On Kooks and Quacks

Wednesday, February 6, 2013
Pic of quack doctor

A “kook” is my term for someone who seeks to advance a treatment that has either been disproved or is on the fringe of mainstream medicine.  The kook’s primary motive is to help people, not to scam them.  Remember the story of Chicken Little?  He genuinely thought the sky was falling and proceeded to warn his friends of impending doom.  Not unlike Chicken Little’s misguided belief that the sky was falling, kooks genuinely believe that their alternative treatments will be able to cure everything from ADHD to cancer.

In my practice, I have seen parents whose children received the services of kooks before coming to see me.  Examples of kook treatments include waving crystals over a child to “fix” his epilepsy or giving him a “colonic” to rid his body of impurities and remedy his autism.  Unfortunately, kooks tend to be rather convincing about their ability to cure people of dreaded afflictions, thereby ​fooling otherwise rational people into making bad medical decisions.

I refer to “quacks” as scammers who are in the business of selling sham treatments in order to rip people off.  Quacks know the treatments they peddle are fringe, unproven, or even dangerous.  They flourish wherever there is money to be made, especially in perceived “cutting edge” treatments or “procedures du jour.” Again, while a kook’s treatments are suspect and may be harmful, the kook’s intent is to help your child.  The quack’s intent is simply to make money by ripping people off.

In February 2011, a young woman tragically died after she was injected with liquid silicone in a botched “buttocks enhancement” procedure performed in a Philadelphia hotel room.  Although I doubt I would ever desire to have my own buttocks enhanced, I certainly wouldn’t have it done at a hotel!  Yet, it is clear that the quack was able to prey upon this young woman who desired to have her derriere look like a certain celebrity’s.  There seems to be no end to what quacks are offering these days, although cut-rate silicone and Botox “enhancements” are among the most common services advertised.  Unfortunately, the duped patient doesn’t know if she’s really getting Botox or pond scum.

Parents should be warned!  The mental health field is not immune to “kookery” and “quackery.”  Parents ask me all of the time about whether their child might benefit from questionable or, frankly, downright dangerous treatments.  One such treatment that comes to mind is chelation therapy for children with autism.  Chelation involves infusion of intravenous (IV) medication that is legitimately used to treat plumbism, or the medical term for lead poisoning.

The medical profession has long known that high lead levels cause brain damage and other physical ailments in children.  This being the case, it stood to reason that the elimination of lead and other heavy metals might cure autism.  The problem with the theory was that it remained just that – unproven by the rigors of legitimate, peer-reviewed scientific research.  Despite its unproven status, the kooks genuinely believed chelation therapy would work and began writing scholarly-appearing but non-peer reviewed articles about how children with autism should receive IV chelation.  The quacks saw this as an opportunity to prey upon parents of autistic children, charging them thousands of dollars for delivery of the treatments.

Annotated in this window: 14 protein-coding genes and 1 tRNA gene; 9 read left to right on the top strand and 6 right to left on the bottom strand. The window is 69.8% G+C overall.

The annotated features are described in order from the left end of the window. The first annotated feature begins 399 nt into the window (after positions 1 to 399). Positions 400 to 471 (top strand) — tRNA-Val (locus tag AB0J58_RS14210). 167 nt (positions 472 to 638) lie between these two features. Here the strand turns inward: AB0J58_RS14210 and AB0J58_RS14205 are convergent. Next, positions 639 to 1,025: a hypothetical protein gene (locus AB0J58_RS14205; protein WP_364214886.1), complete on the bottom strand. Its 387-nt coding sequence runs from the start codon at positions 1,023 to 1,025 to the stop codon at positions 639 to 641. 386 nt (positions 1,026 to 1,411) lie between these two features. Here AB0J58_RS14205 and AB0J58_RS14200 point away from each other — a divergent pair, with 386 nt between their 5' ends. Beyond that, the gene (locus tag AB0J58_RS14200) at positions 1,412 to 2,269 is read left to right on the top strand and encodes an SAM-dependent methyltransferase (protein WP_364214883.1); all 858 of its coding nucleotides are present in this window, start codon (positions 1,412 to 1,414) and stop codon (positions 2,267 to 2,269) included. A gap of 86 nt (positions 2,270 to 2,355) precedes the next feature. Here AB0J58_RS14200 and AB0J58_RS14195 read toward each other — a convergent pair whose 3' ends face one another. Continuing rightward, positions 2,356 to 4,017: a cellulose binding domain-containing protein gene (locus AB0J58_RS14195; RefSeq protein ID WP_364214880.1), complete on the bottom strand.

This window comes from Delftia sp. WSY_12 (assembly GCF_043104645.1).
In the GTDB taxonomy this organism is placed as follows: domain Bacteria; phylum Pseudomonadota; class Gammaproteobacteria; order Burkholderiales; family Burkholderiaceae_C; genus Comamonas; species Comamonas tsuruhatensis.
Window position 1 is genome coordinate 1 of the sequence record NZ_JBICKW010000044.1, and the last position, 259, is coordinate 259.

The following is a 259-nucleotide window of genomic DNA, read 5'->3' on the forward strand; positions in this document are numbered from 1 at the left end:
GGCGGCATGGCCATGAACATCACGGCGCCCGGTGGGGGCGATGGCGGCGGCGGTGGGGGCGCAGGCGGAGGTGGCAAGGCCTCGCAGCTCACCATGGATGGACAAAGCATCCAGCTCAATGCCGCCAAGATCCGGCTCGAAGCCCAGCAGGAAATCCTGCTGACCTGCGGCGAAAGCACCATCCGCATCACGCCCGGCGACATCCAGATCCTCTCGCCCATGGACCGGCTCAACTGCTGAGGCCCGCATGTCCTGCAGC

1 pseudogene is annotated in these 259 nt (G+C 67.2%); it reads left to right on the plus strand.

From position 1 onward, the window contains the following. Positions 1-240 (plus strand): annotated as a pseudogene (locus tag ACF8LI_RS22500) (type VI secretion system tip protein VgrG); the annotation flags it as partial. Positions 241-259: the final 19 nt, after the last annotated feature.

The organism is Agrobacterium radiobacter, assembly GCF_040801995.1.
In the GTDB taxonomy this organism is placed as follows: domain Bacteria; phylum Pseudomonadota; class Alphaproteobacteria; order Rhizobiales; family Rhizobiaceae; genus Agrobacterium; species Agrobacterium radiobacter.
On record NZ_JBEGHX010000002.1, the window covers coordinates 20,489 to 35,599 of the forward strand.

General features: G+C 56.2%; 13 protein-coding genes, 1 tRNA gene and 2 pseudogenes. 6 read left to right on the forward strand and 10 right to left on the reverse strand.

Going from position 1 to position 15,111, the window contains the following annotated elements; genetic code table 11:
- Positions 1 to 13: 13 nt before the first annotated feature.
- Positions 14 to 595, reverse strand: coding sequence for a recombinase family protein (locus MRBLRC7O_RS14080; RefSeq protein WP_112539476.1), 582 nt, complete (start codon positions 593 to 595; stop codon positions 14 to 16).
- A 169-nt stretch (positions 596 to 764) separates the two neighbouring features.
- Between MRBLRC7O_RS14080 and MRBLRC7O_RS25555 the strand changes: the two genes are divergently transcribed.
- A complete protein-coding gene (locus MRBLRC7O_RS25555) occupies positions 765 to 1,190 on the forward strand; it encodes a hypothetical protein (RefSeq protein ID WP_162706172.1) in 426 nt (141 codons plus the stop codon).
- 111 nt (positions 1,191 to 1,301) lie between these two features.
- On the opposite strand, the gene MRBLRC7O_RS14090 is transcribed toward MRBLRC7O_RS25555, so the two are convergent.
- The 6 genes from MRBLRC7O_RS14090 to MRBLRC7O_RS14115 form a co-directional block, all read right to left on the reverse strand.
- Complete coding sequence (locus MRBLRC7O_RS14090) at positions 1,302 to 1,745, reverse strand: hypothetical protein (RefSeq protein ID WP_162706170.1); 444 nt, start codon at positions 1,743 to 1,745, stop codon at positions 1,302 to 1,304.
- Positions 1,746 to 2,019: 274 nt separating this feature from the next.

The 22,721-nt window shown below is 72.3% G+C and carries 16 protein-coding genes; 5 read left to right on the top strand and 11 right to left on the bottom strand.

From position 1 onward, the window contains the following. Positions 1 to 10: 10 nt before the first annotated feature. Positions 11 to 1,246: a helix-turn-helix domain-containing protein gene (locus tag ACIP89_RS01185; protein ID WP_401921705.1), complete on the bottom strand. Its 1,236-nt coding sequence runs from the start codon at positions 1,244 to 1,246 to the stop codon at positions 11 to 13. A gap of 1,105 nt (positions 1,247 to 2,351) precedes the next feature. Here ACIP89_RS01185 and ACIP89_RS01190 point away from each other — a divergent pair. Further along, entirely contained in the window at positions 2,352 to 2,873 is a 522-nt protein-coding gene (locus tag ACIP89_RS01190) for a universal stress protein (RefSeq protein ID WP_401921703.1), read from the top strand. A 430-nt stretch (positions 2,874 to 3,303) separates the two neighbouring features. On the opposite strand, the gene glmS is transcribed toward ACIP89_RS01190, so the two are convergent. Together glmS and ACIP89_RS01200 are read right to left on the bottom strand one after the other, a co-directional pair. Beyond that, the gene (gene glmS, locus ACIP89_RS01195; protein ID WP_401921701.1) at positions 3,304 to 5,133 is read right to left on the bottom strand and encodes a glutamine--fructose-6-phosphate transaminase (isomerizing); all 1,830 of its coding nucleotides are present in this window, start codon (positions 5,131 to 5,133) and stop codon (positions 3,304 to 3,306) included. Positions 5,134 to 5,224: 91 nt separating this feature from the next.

It was not until 2005 that chelation therapy for autistic children came under intense scrutiny after a 5 year-old Pennsylvania boy died from it.  Despite tragic outcomes like the boy from Pennsylvania, mental health scams remain alive and well. Unfortunatley, I am sorry to say that kookery and quackery do not end with false and dangerous medication claims.  Some self-proclaimed mental health practitioners, many with doctoral degrees, promise to fix your child’s condition with special therapies they claim only they can provide.

My take-home point here is that there are a number of self-proclaimed mental health experts out there making outrageous claims.  Some of these practitioners hold doctoral degrees, which makes it really hard for the public to separate the good from the bad.   My hope is that this website will help to arm parents and caregivers with the information they need to not only identify a kook or a quack, but to avoid questionable and fringe therapies they may try to prescribe for your loved one.  This is one of the many reasons I have included links to reputable websites that I and my 360 team believe have proven track records in terms of trying to help children and families affected by mental illness.  Hucksters beware!  Dr. Tim is here to arm the public with information to root you out and put you out of business.

--Dr. Tim, 2013*

*I am currently writing a book about the child mental health system, and this blog entry has been adapted from a small excerpt of this not-yet-published book.  Thanks for reading!